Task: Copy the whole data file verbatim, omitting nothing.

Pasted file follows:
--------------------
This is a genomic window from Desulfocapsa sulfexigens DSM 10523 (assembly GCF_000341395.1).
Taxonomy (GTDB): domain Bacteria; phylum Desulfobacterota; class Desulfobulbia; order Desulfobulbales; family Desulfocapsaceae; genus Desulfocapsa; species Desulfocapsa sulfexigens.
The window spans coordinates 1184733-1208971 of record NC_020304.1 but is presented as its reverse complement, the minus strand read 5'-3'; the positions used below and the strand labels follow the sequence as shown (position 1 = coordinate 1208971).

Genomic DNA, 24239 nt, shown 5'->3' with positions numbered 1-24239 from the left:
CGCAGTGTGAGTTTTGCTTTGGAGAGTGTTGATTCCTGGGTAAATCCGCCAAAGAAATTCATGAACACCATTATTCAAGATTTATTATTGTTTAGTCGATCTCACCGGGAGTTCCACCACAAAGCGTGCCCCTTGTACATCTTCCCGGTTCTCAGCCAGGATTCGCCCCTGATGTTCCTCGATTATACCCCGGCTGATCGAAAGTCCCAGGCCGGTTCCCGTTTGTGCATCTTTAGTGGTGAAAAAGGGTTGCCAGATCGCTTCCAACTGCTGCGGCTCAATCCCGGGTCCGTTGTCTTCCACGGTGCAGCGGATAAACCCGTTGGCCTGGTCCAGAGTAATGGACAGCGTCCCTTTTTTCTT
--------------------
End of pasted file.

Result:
This is a genomic window from Desulfocapsa sulfexigens DSM 10523 (assembly GCF_000341395.1).
Taxonomy (GTDB): domain Bacteria; phylum Desulfobacterota; class Desulfobulbia; order Desulfobulbales; family Desulfocapsaceae; genus Desulfocapsa; species Desulfocapsa sulfexigens.
The window spans coordinates 1184733-1208971 of record NC_020304.1 but is presented as its reverse complement, the minus strand read 5'-3'; the positions used below and the strand labels follow the sequence as shown (position 1 = coordinate 1208971).

Genomic DNA, 24239 nt, shown 5'->3' with positions numbered 1-24239 from the left:
CGCAGTGTGAGTTTTGCTTTGGAGAGTGTTGATTCCTGGGTAAATCCGCCAAAGAAATTCATGAACACCATTATTCAAGATTTATTATTGTTTAGTCGATCTCACCGGGAGTTCCACCACAAAGCGTGCCCCTTGTACATCTTCCCGGTTCTCAGCCAGGATTCGCCCCTGATGTTCCTCGATTATACCCCGGCTGATCGAAAGTCCCAGGCCGGTTCCCGTTTGTGCATCTTTAGTGGTGAAAAAGGGTTGCCAGATCGCTTCCAACTGCTGCGGCTCAATCCCGGGTCCGTTGTCTTCCACGGTGCAGCGGATAAACCCGTTGGCCTGGTCCAGAGTAATGGACAGCGTCCCTTTTTTCTT